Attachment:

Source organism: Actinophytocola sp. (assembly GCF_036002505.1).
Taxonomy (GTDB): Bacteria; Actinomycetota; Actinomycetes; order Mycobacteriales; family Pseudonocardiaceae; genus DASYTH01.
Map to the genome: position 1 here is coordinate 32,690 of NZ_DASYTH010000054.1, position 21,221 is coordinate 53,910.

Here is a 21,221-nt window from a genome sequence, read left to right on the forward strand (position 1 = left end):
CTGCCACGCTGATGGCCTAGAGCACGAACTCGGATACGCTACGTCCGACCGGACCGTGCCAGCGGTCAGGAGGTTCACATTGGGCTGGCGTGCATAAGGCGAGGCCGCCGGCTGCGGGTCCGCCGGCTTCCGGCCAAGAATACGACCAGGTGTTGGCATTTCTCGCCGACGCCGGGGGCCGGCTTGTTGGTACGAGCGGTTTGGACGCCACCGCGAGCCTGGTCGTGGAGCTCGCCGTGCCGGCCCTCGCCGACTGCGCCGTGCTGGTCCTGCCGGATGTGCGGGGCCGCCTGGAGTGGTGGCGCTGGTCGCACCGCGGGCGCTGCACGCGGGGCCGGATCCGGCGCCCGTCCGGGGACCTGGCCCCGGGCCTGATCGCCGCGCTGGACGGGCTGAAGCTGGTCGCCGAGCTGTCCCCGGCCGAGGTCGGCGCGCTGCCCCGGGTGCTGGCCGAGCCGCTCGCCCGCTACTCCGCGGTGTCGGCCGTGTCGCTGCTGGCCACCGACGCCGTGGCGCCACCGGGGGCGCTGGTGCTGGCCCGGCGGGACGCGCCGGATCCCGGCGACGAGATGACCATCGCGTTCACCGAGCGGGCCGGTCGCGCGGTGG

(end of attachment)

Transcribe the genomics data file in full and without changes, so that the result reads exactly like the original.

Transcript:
Source organism: Actinophytocola sp. (assembly GCF_036002505.1).
Taxonomy (GTDB): Bacteria; Actinomycetota; Actinomycetes; order Mycobacteriales; family Pseudonocardiaceae; genus DASYTH01.
Map to the genome: position 1 here is coordinate 32,690 of NZ_DASYTH010000054.1, position 21,221 is coordinate 53,910.

Here is a 21,221-nt window from a genome sequence, read left to right on the forward strand (position 1 = left end):
CTGCCACGCTGATGGCCTAGAGCACGAACTCGGATACGCTACGTCCGACCGGACCGTGCCAGCGGTCAGGAGGTTCACATTGGGCTGGCGTGCATAAGGCGAGGCCGCCGGCTGCGGGTCCGCCGGCTTCCGGCCAAGAATACGACCAGGTGTTGGCATTTCTCGCCGACGCCGGGGGCCGGCTTGTTGGTACGAGCGGTTTGGACGCCACCGCGAGCCTGGTCGTGGAGCTCGCCGTGCCGGCCCTCGCCGACTGCGCCGTGCTGGTCCTGCCGGATGTGCGGGGCCGCCTGGAGTGGTGGCGCTGGTCGCACCGCGGGCGCTGCACGCGGGGCCGGATCCGGCGCCCGTCCGGGGACCTGGCCCCGGGCCTGATCGCCGCGCTGGACGGGCTGAAGCTGGTCGCCGAGCTGTCCCCGGCCGAGGTCGGCGCGCTGCCCCGGGTGCTGGCCGAGCCGCTCGCCCGCTACTCCGCGGTGTCGGCCGTGTCGCTGCTGGCCACCGACGCCGTGGCGCCACCGGGGGCGCTGGTGCTGGCCCGGCGGGACGCGCCGGATCCCGGCGACGAGATGACCATCGCGTTCACCGAGCGGGCCGGTCGCGCGGTGG